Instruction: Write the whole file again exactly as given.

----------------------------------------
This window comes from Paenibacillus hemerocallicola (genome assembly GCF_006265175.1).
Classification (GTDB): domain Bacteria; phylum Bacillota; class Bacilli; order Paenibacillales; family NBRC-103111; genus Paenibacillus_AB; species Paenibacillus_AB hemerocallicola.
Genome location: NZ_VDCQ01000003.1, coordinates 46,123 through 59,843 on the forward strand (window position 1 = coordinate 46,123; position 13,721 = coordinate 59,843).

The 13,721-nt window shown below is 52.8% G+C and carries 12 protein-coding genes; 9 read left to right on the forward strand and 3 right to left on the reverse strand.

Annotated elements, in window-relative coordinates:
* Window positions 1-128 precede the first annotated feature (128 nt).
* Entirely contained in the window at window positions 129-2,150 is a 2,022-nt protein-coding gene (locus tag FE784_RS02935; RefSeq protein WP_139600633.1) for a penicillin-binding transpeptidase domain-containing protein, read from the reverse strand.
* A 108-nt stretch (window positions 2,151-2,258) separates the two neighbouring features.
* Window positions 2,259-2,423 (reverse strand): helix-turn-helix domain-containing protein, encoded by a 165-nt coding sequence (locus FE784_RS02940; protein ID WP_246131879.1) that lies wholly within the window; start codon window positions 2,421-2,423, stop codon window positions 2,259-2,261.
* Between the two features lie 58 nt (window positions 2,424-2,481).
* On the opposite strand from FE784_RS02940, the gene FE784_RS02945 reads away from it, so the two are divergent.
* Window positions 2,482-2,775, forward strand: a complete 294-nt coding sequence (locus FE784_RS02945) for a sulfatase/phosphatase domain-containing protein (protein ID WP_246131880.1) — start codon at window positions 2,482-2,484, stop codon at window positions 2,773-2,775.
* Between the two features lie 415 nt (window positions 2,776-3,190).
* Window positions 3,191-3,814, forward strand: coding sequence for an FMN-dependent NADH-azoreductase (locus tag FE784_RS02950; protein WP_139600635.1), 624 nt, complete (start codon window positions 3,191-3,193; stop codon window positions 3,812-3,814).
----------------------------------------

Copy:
This window comes from Paenibacillus hemerocallicola (genome assembly GCF_006265175.1).
Classification (GTDB): domain Bacteria; phylum Bacillota; class Bacilli; order Paenibacillales; family NBRC-103111; genus Paenibacillus_AB; species Paenibacillus_AB hemerocallicola.
Genome location: NZ_VDCQ01000003.1, coordinates 46,123 through 59,843 on the forward strand (window position 1 = coordinate 46,123; position 13,721 = coordinate 59,843).

The 13,721-nt window shown below is 52.8% G+C and carries 12 protein-coding genes; 9 read left to right on the forward strand and 3 right to left on the reverse strand.

Annotated elements, in window-relative coordinates:
* Window positions 1-128 precede the first annotated feature (128 nt).
* Entirely contained in the window at window positions 129-2,150 is a 2,022-nt protein-coding gene (locus tag FE784_RS02935; RefSeq protein WP_139600633.1) for a penicillin-binding transpeptidase domain-containing protein, read from the reverse strand.
* A 108-nt stretch (window positions 2,151-2,258) separates the two neighbouring features.
* Window positions 2,259-2,423 (reverse strand): helix-turn-helix domain-containing protein, encoded by a 165-nt coding sequence (locus FE784_RS02940; protein ID WP_246131879.1) that lies wholly within the window; start codon window positions 2,421-2,423, stop codon window positions 2,259-2,261.
* Between the two features lie 58 nt (window positions 2,424-2,481).
* On the opposite strand from FE784_RS02940, the gene FE784_RS02945 reads away from it, so the two are divergent.
* Window positions 2,482-2,775, forward strand: a complete 294-nt coding sequence (locus FE784_RS02945) for a sulfatase/phosphatase domain-containing protein (protein ID WP_246131880.1) — start codon at window positions 2,482-2,484, stop codon at window positions 2,773-2,775.
* Between the two features lie 415 nt (window positions 2,776-3,190).
* Window positions 3,191-3,814, forward strand: coding sequence for an FMN-dependent NADH-azoreductase (locus tag FE784_RS02950; protein WP_139600635.1), 624 nt, complete (start codon window positions 3,191-3,193; stop codon window positions 3,812-3,814).